In the Eastern Orthodox Church the feast of these saints is kept on 17 September.
Although earlier editions of the Roman Martyrology commemorated Saints Faith, Hope and Charity on 1 August and their mother Sophia on 30 September, the present text of this official but professedly incomplete catalogue of saints of the Roman Catholic Church has no feast dedicated to the three saints or their mother: the only Sophia included is an early Christian virgin martyr of Picenum in Italy, commemorated with her companion Vissia on 12 April; another early Christian martyr, Saint Faith (Fides), of Aquitania, France (Latin: Sancta Fides, French: Sainte Foy, Spanish: Santa Fe, Chinese: Shèng Fēi/圣飞), celebrated on 6 October, a Saint Hope (Spes), an abbot of Nursia who died in about 517, is commemorated on 23 May, and no saint Charity (Caritas) is included, although saints with somewhat similar names, Carissa and Carissima, are given, respectively under 16 April and 7 September.
Accurate historical data about the saints is minimal. The cult is very ancient, and the names are found not only in the various early martyrologies of the Western Church, but also in the Menaia and Menologies of the Ancient Greeks. In the preserved documents, there are two groups of references. On the one hand, they mention a band of martyrs, mother and daughters, whose names are always given in Greek, and who are buried on the Aurelian Way. On the other hand, the documents speak of four martyrs, interred on the Via Appia, whose relationship is not indicated and whose names, though the same as those of the martyrs of the Aurelian Way, are yet always given in Latin. This can be interpreted as pointing to distinct groups.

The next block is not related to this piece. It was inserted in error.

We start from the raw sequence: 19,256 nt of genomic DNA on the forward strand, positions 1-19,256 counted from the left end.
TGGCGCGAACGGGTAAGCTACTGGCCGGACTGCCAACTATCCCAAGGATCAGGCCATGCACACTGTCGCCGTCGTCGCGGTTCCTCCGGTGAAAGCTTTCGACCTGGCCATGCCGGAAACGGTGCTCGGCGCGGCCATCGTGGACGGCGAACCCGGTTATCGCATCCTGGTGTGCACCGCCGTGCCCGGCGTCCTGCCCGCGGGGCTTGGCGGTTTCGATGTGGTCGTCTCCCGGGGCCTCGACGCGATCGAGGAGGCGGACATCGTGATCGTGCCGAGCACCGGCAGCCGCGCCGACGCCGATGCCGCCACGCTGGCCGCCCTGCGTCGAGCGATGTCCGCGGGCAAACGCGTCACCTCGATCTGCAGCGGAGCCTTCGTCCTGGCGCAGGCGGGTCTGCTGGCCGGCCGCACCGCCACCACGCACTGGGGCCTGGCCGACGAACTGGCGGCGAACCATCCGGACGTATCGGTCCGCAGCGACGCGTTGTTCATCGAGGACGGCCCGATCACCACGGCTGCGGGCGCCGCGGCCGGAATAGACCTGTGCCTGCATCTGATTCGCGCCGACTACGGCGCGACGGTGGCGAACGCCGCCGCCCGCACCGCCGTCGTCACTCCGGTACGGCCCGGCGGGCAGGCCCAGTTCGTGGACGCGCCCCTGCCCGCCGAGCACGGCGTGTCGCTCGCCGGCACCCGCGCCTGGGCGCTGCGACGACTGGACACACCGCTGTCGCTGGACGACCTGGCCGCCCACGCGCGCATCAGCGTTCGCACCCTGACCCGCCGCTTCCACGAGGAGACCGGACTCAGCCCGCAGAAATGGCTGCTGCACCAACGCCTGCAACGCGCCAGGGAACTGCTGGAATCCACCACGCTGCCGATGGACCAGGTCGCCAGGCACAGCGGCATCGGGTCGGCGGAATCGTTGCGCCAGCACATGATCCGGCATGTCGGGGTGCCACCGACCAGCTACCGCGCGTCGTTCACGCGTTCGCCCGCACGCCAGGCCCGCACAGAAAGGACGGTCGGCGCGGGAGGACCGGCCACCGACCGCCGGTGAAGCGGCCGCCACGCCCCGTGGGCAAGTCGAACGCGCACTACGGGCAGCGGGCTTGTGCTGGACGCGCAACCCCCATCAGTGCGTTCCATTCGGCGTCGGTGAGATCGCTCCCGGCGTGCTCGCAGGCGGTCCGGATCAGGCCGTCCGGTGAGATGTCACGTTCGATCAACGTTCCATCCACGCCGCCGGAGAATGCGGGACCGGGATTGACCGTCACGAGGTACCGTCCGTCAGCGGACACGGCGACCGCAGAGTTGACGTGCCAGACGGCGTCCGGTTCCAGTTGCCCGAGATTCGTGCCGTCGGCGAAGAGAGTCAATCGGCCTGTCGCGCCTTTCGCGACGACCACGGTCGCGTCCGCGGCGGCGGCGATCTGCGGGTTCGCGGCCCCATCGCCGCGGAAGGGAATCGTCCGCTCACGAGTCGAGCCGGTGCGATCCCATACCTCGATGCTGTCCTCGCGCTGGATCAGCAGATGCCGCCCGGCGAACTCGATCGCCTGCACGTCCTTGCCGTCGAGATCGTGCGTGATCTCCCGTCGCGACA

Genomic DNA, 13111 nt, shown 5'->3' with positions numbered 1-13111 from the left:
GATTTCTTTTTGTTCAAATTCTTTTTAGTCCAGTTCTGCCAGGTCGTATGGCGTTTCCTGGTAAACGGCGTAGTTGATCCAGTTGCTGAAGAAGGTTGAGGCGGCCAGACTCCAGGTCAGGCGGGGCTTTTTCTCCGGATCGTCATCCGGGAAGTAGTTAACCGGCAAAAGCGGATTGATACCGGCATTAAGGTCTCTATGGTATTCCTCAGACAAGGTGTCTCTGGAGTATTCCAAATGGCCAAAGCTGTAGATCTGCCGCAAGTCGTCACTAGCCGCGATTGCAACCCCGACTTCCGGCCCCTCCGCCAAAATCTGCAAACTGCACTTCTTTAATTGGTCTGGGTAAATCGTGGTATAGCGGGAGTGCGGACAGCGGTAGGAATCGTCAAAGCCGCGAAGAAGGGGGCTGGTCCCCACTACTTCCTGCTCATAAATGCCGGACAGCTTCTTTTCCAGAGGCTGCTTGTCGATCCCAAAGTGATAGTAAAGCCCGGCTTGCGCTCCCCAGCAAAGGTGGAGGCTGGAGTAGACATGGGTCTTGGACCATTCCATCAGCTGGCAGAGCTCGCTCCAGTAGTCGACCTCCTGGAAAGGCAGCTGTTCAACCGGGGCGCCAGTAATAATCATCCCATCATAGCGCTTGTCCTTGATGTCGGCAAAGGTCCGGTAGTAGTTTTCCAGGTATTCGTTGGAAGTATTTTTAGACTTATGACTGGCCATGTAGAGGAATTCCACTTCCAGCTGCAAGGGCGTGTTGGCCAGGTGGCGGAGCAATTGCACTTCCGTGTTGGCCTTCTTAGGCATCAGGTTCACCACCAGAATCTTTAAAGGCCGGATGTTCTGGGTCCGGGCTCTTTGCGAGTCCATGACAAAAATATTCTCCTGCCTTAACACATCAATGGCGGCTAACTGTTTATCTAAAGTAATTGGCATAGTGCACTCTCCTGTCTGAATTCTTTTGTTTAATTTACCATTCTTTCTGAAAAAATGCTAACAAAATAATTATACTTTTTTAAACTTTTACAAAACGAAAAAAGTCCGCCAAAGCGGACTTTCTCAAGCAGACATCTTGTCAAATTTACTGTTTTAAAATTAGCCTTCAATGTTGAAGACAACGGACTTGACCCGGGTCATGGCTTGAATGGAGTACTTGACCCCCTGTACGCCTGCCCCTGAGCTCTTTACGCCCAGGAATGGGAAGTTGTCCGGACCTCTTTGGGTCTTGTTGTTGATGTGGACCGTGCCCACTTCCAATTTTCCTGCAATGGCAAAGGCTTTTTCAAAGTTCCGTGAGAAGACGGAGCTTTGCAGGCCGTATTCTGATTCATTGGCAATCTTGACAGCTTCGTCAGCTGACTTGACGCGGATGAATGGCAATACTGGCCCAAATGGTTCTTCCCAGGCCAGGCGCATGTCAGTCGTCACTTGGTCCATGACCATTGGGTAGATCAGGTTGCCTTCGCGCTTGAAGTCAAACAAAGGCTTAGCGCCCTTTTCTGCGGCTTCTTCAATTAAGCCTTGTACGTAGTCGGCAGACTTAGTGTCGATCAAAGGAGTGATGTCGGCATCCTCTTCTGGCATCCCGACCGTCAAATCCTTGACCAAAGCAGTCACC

Setting aside the clearly legendary accounts that have come down to us (see Migne, P.G. CXV, 497; Mombritius, Vitae Sanctorum, II, 204), the stories go as follows. In the reign of Roman Emperor Hadrian (2nd century AD), a matron Sophia (Wisdom), with her three youthful daughters, Pistis, Elpis, and Agape (Greek for Faith, Hope and Charity), became Catholic martyrs, and all three were interred on the Aurelian Way. Their tomb in a crypt beneath the church afterwards erected to Saint Pancratius was long a place of resort for pilgrims, as detailed in various documents of the seventh century, such as an Itinerarium (or guide to the holy places of Rome compiled for the use of pilgrims) still preserved at Salzburg, the list, preserved in the cathedral archives of Monza, of the oils gathered from the tombs of the martyrs and sent to Queen Theodelinda in the time of Gregory the Great, etc.
Later surely than the reign of Hadrian, but at what time is uncertain, a presumably separate band of martyrs, Sapientia (Wisdom) and her three companions, Spes, Fides and Caritas (Latin for Hope, Faith and Charity), suffered death and were buried near the tomb of St Cecilia in the cemetery of St. Callistus on the Appian Way.
The coincidence in names can be explained by the fact that the early Christians often (according to Italian archaeologist Giovanni Battista De Rossi) took in baptism mystical names indicative of Christian virtues, etc. Thus Sophia, Sapientia, Fides and the like are common names in early Christian inscriptions and martyrologies.
Saint Sophia the Martyr (d. 137 AD) is venerated in the Eastern Orthodox Church on September 17. Born in Italy, Sophia had three daughters: Faith (age 12), Hope (age 10) and Love (age 9), who were named after virtues mentioned by Saint Paul in 1 Corinthians 13.
They are said to have been martyred during the reign of Hadrian (117-138). The guards took Sophia's daughters one by one, from the eldest to the youngest and beat and tortured them to death. Sophia buried her daughters' bodies and remained by their graves for three days until she died herself.
In the year 777 their relics were interred at El'zasa, in the church of Esho.
There is a common misconception that the capital city of Bulgaria, Sofia, is named after Saint Sophia the Martyr, and so the city's holiday is on September 17. Sofia is in fact named after its ancient cathedral church of Saint Sophia, consecrated not to the early Christian martyr but to the Divine Wisdom of God (Aghia Sophia in Greek). There are several icons of St. Sophia the Martyr and her daughters in that church, though.